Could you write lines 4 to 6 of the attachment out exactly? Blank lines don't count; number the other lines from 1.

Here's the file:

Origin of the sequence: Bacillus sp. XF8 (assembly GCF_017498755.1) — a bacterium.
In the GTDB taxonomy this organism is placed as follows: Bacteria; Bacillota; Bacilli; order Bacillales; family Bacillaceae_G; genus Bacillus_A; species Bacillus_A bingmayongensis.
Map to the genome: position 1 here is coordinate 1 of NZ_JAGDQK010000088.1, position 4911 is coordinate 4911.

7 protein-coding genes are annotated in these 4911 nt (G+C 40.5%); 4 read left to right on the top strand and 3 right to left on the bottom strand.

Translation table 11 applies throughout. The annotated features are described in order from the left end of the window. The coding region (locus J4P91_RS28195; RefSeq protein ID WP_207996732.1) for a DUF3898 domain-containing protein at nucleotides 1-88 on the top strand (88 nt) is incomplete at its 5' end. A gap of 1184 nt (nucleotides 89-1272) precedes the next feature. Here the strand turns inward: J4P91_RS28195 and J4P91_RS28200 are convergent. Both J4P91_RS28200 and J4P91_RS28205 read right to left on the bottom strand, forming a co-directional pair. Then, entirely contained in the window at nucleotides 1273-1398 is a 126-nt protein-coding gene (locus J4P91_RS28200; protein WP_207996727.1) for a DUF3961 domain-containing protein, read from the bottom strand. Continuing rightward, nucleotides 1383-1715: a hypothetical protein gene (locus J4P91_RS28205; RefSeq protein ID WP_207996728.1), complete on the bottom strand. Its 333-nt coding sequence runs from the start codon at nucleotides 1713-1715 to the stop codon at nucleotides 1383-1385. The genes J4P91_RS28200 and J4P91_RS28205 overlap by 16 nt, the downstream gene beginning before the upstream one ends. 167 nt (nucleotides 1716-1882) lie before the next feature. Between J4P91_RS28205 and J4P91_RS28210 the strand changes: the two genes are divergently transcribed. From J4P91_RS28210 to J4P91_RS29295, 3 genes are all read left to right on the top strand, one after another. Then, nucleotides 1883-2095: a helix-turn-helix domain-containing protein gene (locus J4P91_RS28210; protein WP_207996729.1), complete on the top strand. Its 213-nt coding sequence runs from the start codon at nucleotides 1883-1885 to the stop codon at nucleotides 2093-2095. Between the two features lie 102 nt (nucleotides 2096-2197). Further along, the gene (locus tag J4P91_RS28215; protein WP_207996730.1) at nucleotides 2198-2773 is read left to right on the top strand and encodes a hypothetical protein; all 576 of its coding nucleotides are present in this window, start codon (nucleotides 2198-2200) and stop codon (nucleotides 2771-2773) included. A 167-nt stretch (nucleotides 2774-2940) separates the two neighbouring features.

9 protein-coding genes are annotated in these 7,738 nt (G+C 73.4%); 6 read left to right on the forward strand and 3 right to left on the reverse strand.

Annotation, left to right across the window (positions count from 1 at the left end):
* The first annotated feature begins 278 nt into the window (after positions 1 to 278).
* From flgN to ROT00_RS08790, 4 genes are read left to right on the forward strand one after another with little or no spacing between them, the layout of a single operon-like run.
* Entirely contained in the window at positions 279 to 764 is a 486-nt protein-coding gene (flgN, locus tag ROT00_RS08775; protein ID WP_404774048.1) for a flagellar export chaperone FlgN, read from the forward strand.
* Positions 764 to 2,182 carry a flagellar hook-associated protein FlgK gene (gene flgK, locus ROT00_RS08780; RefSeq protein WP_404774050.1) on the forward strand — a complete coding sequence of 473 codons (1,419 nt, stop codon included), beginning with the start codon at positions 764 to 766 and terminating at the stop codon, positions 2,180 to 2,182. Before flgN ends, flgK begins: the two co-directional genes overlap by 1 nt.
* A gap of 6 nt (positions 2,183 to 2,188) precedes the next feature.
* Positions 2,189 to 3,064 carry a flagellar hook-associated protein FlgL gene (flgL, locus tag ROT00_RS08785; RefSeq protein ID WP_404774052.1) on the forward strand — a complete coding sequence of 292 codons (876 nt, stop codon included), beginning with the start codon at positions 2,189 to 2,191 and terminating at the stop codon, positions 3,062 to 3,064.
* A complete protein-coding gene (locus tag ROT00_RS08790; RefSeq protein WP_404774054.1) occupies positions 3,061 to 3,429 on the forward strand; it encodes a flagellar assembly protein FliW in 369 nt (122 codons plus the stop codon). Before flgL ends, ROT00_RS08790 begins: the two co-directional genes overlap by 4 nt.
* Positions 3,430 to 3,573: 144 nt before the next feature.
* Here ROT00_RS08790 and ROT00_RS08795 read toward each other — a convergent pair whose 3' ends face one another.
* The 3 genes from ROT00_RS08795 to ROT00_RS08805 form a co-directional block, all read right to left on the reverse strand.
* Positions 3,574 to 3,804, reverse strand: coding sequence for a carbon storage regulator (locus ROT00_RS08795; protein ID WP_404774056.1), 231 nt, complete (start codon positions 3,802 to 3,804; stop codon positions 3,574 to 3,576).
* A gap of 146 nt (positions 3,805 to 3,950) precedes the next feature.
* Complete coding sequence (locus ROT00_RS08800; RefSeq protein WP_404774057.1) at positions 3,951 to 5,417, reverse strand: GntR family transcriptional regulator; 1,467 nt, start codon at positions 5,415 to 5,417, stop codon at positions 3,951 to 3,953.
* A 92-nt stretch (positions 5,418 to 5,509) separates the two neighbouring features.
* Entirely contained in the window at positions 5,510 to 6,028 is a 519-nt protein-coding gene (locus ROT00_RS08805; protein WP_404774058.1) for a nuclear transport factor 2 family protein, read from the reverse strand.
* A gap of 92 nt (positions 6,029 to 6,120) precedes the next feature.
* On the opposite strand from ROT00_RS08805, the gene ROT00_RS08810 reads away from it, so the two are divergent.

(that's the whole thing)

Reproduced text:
7 protein-coding genes are annotated in these 4911 nt (G+C 40.5%); 4 read left to right on the top strand and 3 right to left on the bottom strand.

Translation table 11 applies throughout. The annotated features are described in order from the left end of the window. The coding region (locus J4P91_RS28195; RefSeq protein ID WP_207996732.1) for a DUF3898 domain-containing protein at nucleotides 1-88 on the top strand (88 nt) is incomplete at its 5' end. A gap of 1184 nt (nucleotides 89-1272) precedes the next feature. Here the strand turns inward: J4P91_RS28195 and J4P91_RS28200 are convergent. Both J4P91_RS28200 and J4P91_RS28205 read right to left on the bottom strand, forming a co-directional pair. Then, entirely contained in the window at nucleotides 1273-1398 is a 126-nt protein-coding gene (locus J4P91_RS28200; protein WP_207996727.1) for a DUF3961 domain-containing protein, read from the bottom strand. Continuing rightward, nucleotides 1383-1715: a hypothetical protein gene (locus J4P91_RS28205; RefSeq protein ID WP_207996728.1), complete on the bottom strand. Its 333-nt coding sequence runs from the start codon at nucleotides 1713-1715 to the stop codon at nucleotides 1383-1385. The genes J4P91_RS28200 and J4P91_RS28205 overlap by 16 nt, the downstream gene beginning before the upstream one ends. 167 nt (nucleotides 1716-1882) lie before the next feature. Between J4P91_RS28205 and J4P91_RS28210 the strand changes: the two genes are divergently transcribed. From J4P91_RS28210 to J4P91_RS29295, 3 genes are all read left to right on the top strand, one after another. Then, nucleotides 1883-2095: a helix-turn-helix domain-containing protein gene (locus J4P91_RS28210; protein WP_207996729.1), complete on the top strand. Its 213-nt coding sequence runs from the start codon at nucleotides 1883-1885 to the stop codon at nucleotides 2093-2095. Between the two features lie 102 nt (nucleotides 2096-2197). Further along, the gene (locus tag J4P91_RS28215; protein WP_207996730.1) at nucleotides 2198-2773 is read left to right on the top strand and encodes a hypothetical protein; all 576 of its coding nucleotides are present in this window, start codon (nucleotides 2198-2200) and stop codon (nucleotides 2771-2773) included. A 167-nt stretch (nucleotides 2774-2940) separates the two neighbouring features.

9 protein-coding genes are annotated in these 7,738 nt (G+C 73.4%); 6 read left to right on the forward strand and 3 right to left on the reverse strand.